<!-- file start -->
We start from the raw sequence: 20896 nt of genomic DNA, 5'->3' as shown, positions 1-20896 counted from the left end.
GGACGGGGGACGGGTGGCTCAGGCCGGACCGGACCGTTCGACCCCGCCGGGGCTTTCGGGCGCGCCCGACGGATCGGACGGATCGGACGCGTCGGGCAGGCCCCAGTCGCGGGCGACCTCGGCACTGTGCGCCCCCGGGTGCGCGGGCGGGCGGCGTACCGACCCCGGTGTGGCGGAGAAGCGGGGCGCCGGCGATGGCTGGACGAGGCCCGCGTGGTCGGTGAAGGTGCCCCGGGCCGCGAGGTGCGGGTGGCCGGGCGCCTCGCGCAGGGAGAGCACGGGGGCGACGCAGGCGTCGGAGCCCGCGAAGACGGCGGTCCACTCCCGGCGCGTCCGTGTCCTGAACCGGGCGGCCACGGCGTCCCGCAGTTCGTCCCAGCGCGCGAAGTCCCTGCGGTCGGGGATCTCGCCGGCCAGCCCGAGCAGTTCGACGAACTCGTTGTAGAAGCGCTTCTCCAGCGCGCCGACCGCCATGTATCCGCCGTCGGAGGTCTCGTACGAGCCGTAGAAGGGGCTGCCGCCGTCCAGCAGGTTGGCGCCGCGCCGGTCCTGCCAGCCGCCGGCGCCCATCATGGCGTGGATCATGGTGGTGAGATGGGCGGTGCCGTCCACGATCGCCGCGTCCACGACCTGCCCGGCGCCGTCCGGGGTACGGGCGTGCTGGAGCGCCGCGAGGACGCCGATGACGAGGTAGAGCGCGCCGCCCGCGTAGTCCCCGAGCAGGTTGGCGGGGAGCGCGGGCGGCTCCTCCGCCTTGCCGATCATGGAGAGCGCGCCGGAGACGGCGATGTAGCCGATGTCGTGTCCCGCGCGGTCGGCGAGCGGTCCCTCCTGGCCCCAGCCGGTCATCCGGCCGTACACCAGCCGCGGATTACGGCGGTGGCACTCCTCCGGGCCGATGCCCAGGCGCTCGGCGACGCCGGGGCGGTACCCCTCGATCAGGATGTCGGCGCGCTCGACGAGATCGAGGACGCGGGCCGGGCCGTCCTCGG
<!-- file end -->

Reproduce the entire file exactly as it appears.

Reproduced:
We start from the raw sequence: 20896 nt of genomic DNA, 5'->3' as shown, positions 1-20896 counted from the left end.
GGACGGGGGACGGGTGGCTCAGGCCGGACCGGACCGTTCGACCCCGCCGGGGCTTTCGGGCGCGCCCGACGGATCGGACGGATCGGACGCGTCGGGCAGGCCCCAGTCGCGGGCGACCTCGGCACTGTGCGCCCCCGGGTGCGCGGGCGGGCGGCGTACCGACCCCGGTGTGGCGGAGAAGCGGGGCGCCGGCGATGGCTGGACGAGGCCCGCGTGGTCGGTGAAGGTGCCCCGGGCCGCGAGGTGCGGGTGGCCGGGCGCCTCGCGCAGGGAGAGCACGGGGGCGACGCAGGCGTCGGAGCCCGCGAAGACGGCGGTCCACTCCCGGCGCGTCCGTGTCCTGAACCGGGCGGCCACGGCGTCCCGCAGTTCGTCCCAGCGCGCGAAGTCCCTGCGGTCGGGGATCTCGCCGGCCAGCCCGAGCAGTTCGACGAACTCGTTGTAGAAGCGCTTCTCCAGCGCGCCGACCGCCATGTATCCGCCGTCGGAGGTCTCGTACGAGCCGTAGAAGGGGCTGCCGCCGTCCAGCAGGTTGGCGCCGCGCCGGTCCTGCCAGCCGCCGGCGCCCATCATGGCGTGGATCATGGTGGTGAGATGGGCGGTGCCGTCCACGATCGCCGCGTCCACGACCTGCCCGGCGCCGTCCGGGGTACGGGCGTGCTGGAGCGCCGCGAGGACGCCGATGACGAGGTAGAGCGCGCCGCCCGCGTAGTCCCCGAGCAGGTTGGCGGGGAGCGCGGGCGGCTCCTCCGCCTTGCCGATCATGGAGAGCGCGCCGGAGACGGCGATGTAGCCGATGTCGTGTCCCGCGCGGTCGGCGAGCGGTCCCTCCTGGCCCCAGCCGGTCATCCGGCCGTACACCAGCCGCGGATTACGGCGGTGGCACTCCTCCGGGCCGATGCCCAGGCGCTCGGCGACGCCGGGGCGGTACCCCTCGATCAGGATGTCGGCGCGCTCGACGAGATCGAGGACGCGGGCCGGGCCGTCCTCGG